Search Results

Restricted Access

Peter B. Maggs

Restricted Access

Peter B. Maggs

Abstract

Kazakhstan has adopted legislation designed to facilitate Islamic banking, and at least one Islamic bank has started operations in Kazakhstan. Islamic banking is based upon traditional Islamic law, which forbids the taking of interest, the making of profit without risk, and profiting from "sinful" businesses such as pornography. The legislation in Kazakhstan forbids such activities for Islamic banks and also requires each Islamic bank to have an independent "Council on the principles of Islamic finance" to rule on bank policies and specific transactions. Islamic banking practices use complex combinations of transactions, each permitted by Islamic law, to mimic common conventional banking transactions, such as loans bearing fixed interest rates and repayable on a fixed date. Stable income and manageable principal obligations from credit-worthy borrowers can ensure that a bank will receive high ratings from leading international credit rating agencies and, thus, can satisfy the requirements of Kazakhstan's bank regulators.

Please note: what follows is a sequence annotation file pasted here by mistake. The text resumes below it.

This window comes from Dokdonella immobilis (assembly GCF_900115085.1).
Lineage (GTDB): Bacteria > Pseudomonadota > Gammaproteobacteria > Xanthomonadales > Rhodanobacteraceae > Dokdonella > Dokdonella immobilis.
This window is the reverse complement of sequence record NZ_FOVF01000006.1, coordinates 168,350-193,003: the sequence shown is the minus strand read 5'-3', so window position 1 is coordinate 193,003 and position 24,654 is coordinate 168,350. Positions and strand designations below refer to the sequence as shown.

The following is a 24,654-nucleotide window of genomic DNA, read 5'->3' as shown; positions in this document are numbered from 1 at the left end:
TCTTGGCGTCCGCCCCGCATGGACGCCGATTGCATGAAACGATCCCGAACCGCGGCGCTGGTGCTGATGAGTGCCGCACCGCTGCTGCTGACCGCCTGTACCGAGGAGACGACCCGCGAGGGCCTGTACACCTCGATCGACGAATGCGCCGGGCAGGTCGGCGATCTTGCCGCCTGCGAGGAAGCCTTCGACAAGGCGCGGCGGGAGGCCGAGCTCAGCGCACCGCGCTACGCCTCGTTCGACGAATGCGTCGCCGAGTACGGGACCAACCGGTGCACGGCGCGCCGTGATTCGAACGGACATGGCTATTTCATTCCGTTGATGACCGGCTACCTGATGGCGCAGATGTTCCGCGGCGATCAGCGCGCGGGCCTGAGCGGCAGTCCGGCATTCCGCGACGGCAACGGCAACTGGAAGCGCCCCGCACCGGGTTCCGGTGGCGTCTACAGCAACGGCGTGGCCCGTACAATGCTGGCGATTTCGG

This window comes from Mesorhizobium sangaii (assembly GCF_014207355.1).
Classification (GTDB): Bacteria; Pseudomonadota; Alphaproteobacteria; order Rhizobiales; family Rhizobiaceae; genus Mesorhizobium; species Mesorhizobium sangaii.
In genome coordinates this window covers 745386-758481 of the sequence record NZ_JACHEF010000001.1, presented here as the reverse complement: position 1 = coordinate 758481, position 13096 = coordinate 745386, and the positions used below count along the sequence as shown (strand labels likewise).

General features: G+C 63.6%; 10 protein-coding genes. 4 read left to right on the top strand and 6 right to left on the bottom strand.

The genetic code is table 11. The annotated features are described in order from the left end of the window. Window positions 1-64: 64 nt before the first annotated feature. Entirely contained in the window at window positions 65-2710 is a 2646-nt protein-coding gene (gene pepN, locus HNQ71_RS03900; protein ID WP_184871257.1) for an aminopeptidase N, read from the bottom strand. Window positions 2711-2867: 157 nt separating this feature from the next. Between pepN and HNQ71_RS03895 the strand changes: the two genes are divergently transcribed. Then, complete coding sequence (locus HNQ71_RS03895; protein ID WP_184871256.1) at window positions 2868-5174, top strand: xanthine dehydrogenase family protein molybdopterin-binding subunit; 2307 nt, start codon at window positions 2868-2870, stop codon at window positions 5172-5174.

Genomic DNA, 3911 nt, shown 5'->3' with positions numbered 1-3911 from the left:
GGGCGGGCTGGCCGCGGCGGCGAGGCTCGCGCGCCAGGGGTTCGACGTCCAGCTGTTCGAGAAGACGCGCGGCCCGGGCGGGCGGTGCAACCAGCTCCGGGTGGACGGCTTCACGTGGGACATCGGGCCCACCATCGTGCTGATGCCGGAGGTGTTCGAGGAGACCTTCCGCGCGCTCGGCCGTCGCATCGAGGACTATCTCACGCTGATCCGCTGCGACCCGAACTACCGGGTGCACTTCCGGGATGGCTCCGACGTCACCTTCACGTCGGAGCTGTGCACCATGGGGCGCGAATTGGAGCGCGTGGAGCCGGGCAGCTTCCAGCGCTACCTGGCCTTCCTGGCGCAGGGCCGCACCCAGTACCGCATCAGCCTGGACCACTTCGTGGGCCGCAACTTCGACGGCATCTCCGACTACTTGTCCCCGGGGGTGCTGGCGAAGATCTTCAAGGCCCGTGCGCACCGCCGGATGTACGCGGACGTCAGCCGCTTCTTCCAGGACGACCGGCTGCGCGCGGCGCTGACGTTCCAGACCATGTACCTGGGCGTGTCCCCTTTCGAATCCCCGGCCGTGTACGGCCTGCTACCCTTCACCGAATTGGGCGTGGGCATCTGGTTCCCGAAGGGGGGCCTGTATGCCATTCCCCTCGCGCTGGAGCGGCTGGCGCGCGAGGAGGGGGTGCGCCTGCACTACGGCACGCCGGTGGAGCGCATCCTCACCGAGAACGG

The formal difference between Islamic banking transactions and the conventional transactions that they mimic could lead to differing treatment for taxation. To provide a level playing field, Kazakhstan has amended its Tax Code to provide for equal treatment of economically equivalent Islamic and conventional banking transactions. Adjustments have also been made to bankruptcy legislation, reflecting the unavailability of deposit insurance for Islamic banks and the special nature of investment deposits in Islamic banks.

There are controversies among Islamic law scholars as to whether or not various practices used to mimic conventional banking transactions are unlawful because they violate the spirit of Islamic law. This creates what is called "Sharia risk", the risk that a transaction will be found unlawful after it has been concluded, with consequences highly unfavorable for a party.